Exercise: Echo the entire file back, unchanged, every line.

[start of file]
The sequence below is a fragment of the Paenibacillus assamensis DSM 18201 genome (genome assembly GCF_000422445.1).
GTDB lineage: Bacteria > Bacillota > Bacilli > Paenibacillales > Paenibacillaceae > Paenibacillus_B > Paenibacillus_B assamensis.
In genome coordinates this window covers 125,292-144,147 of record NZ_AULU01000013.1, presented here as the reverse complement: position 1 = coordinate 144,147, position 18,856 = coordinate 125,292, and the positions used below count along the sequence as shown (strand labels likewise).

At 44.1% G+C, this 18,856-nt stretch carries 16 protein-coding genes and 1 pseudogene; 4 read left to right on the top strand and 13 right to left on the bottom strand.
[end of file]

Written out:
The sequence below is a fragment of the Paenibacillus assamensis DSM 18201 genome (genome assembly GCF_000422445.1).
GTDB lineage: Bacteria > Bacillota > Bacilli > Paenibacillales > Paenibacillaceae > Paenibacillus_B > Paenibacillus_B assamensis.
In genome coordinates this window covers 125,292-144,147 of record NZ_AULU01000013.1, presented here as the reverse complement: position 1 = coordinate 144,147, position 18,856 = coordinate 125,292, and the positions used below count along the sequence as shown (strand labels likewise).

At 44.1% G+C, this 18,856-nt stretch carries 16 protein-coding genes and 1 pseudogene; 4 read left to right on the top strand and 13 right to left on the bottom strand.